Yet for all that, modern man does not mind going against himself when it suits him. How many today “go against themselves” in order to earn more money and gain a promotion? How many “go against themselves” by punishing themselves at the gym in pursuit of a more alluring body? It seems to suit the modern mentality to go against our easy going nature when the reward is worth it. And perhaps this indicates that, for many of us today, the love and glory of God is not a sufficient reward to make us go against our natural tendencies…

This is not how it was with the saints. St Thomas More deliberately chose the eldest sister of a family to marry, even though he found the younger sister to be more appealing to him – he felt that it would be dishonourable to leave the elder sister unmarried. This same saint wrote about how we cannot get to Heaven in a feather bed. The Venerable Archbishop Fulton Sheen used to destroy his lecture notes every year and start from scratch the following year, even though he was teaching the very same course again – he didn’t want to get lazy by regurgitating the same lecture. St John of the Cross, Doctor of the Church, wrote on the same theme as follows:

The soul should always be inclined: not to what is easiest, but to what is more difficult; not to what is more tasty but to what is more insipid; not to what is more pleasant but to what is less pleasant.

St Therese, one of the most beloved of all saints, was dedicated to the teaching of St John of the Cross, and she sought to concoct many ways of going against herself – including, for example, not leaning on back of her chair – so as to have some small discomfort as she sat.

The idea of acting against one’s inclinations is very characteristic of Fr Doyle. But as we have seen from just a few saints (and we could multiply the examples many times over…) it was not some oddity or personality quirk on his part. Apart from having a long tradition in ascetically theology, it is a fundamentally Ignatian notion, and we find many references to it in St Ignatius’ Spiritual Exercises. It was a concept very dear to the Jesuits of Fr Doyle’s time. Consider the following, written by Blessed John Sullivan SJ, a friend of Fr Doyle’s who was ordained on the same day:

We shall acquire personal love of our Lord by going against our own self-love, rooting it out of our hearts. The two cannot exist together. Anything that denies self is an act of love.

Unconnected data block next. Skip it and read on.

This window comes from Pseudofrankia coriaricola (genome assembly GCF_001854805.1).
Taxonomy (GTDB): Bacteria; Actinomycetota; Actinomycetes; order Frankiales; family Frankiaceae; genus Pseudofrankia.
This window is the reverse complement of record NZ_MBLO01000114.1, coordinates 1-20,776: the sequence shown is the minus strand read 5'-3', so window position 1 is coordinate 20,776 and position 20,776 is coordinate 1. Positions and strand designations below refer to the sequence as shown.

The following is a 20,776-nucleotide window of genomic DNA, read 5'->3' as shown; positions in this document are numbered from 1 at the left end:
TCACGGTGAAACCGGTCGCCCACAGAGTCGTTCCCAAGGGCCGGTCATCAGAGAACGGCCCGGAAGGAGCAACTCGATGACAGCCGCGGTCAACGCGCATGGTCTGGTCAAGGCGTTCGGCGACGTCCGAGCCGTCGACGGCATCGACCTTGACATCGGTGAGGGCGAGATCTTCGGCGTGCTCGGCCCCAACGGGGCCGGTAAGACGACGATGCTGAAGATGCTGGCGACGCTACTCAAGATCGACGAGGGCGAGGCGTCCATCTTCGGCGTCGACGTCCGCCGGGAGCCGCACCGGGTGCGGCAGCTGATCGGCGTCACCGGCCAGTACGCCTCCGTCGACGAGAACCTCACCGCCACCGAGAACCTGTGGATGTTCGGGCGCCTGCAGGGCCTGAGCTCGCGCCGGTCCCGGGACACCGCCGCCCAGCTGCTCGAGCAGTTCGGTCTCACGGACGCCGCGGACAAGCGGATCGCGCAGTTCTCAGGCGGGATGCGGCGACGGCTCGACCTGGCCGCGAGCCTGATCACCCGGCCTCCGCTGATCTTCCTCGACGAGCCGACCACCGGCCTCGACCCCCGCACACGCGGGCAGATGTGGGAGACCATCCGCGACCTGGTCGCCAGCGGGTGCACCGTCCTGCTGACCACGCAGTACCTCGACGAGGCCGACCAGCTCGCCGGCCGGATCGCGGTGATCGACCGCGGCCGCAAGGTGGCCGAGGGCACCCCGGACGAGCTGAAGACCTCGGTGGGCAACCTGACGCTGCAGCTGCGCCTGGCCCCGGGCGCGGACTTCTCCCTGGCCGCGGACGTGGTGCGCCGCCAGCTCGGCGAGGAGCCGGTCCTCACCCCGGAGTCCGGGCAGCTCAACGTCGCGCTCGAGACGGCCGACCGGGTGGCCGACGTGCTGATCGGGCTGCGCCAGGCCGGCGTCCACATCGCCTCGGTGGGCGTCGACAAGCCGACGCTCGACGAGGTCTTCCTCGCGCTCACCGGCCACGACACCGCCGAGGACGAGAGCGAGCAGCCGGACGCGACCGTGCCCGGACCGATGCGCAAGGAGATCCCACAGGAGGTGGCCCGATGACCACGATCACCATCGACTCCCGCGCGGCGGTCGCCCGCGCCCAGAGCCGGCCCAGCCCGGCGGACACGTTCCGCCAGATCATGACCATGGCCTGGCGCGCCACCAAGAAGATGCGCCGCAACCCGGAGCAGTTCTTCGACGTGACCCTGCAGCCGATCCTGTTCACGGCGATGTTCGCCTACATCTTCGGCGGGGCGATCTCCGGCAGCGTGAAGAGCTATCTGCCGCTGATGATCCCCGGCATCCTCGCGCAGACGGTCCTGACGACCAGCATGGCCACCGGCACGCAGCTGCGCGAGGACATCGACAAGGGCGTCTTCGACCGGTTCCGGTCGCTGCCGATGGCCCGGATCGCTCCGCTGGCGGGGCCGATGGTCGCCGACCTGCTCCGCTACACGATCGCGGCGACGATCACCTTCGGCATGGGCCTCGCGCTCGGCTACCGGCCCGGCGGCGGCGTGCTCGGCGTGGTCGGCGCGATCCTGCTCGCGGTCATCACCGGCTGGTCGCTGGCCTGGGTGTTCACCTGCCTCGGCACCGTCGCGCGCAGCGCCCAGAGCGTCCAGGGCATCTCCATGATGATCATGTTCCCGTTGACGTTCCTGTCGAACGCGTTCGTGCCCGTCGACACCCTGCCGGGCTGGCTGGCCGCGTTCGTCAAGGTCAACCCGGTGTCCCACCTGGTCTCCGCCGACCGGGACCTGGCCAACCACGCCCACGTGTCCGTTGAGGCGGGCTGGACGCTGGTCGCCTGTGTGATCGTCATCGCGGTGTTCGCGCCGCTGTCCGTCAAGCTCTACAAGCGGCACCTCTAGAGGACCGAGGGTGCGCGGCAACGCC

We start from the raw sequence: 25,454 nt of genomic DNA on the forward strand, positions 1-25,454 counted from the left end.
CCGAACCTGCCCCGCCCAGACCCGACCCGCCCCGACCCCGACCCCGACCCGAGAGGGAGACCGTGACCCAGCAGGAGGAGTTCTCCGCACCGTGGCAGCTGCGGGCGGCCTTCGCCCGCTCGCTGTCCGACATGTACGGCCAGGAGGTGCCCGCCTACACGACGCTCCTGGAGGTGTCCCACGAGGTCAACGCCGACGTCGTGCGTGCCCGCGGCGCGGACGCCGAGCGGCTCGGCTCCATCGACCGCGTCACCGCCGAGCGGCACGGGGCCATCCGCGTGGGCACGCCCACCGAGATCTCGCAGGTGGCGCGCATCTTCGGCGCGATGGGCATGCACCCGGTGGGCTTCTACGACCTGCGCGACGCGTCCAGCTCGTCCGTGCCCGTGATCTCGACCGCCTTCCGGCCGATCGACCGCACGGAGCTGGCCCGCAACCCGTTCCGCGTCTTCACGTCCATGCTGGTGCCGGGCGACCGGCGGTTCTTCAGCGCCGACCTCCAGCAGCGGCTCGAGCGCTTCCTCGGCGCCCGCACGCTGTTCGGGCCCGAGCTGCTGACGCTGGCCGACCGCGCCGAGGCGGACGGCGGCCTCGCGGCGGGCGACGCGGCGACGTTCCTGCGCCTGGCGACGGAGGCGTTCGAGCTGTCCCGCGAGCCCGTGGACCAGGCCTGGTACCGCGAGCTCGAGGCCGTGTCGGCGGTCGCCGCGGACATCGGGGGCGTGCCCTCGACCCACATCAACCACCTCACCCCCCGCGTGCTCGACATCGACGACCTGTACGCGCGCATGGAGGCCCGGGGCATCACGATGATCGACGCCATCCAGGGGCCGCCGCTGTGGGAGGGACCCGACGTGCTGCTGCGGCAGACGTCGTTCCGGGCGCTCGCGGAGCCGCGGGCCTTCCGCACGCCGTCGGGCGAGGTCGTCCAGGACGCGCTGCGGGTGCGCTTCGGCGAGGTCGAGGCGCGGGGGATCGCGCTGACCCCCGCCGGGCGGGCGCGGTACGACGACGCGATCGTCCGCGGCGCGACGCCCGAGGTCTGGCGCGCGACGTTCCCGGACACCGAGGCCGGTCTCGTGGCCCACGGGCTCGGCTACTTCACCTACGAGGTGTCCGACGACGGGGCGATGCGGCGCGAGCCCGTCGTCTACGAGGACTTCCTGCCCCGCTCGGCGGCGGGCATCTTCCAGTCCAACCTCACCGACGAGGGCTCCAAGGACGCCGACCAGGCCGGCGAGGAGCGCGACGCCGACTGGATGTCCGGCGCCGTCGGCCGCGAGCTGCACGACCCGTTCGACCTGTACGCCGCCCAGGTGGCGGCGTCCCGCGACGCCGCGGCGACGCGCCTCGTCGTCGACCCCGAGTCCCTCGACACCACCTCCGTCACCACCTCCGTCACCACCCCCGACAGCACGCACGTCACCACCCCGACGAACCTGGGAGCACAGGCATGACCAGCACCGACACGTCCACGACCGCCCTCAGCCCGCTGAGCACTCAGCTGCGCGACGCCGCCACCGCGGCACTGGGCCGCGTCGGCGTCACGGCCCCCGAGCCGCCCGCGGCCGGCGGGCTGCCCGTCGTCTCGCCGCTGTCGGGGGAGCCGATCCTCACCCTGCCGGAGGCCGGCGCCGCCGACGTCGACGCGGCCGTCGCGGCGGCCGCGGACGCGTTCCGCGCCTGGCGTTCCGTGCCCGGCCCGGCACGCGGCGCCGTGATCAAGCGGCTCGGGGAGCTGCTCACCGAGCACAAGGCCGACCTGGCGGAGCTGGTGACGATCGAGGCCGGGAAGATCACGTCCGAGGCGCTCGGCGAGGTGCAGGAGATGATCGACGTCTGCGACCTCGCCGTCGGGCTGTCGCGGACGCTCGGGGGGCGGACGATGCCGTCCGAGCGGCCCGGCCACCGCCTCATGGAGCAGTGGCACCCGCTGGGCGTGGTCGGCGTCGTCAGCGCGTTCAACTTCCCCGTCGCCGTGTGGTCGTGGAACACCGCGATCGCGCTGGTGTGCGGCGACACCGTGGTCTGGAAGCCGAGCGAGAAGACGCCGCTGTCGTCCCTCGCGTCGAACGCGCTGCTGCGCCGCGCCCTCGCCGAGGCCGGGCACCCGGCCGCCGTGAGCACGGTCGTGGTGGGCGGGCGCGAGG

Fr Doyle helped many people throughout his life, especially during the war. How many people – and especially how many soldiers – benefitted precisely because Fr Doyle acted against his own inclinations?

And how much our families and our society would benefit if we acted against our natural inclinations more often…

Blessed John Sullivan

Thoughts for Easter Monday from Fr Willie Doyle

 

If my resurrection is to be a real one and is to produce fruit, it must be external, so that all may see I am not the same man, that my life is changed in Christ.

COMMENT: Just as Christ rose from the dead, in a sense we too must continuously rise from sin, from spiritual death. Fr Doyle makes an extremely important point in today’s quote – if the reformation of our lives is real, it should manifest itself in virtuous external acts.

St Josemaria Escriva also touches on this point:

How I wish your bearing and conversation were such that, on seeing or hearing you, people would say: This man reads the life of Jesus Christ.

Have our days of penance in Lent, our commemoration of the Lord’s passion, death and resurrection, produced any external fruit that enriches the lives of those around us?

Thoughts for Easter Sunday from Fr Willie Doyle

 

May every Easter blessing be yours, and may our crucified Jesus, Who has certainly drawn you to Him on the cross, raise you up now in the glory of His Resurrection.

COMMENT: Christ is risen! Let us celebrate with great joy!

Fr Doyle has left us some notes which reveal to us something of his experiences on some Easter Sundays during his life. They reveal his missionary zeal and also his good cheer, even in the midst of sufferings. I have chosen just two – his first Easter Sunday as a priest and the last Easter Sunday of his life. 

Easter Sunday 1908, on a mission in Yarmouth: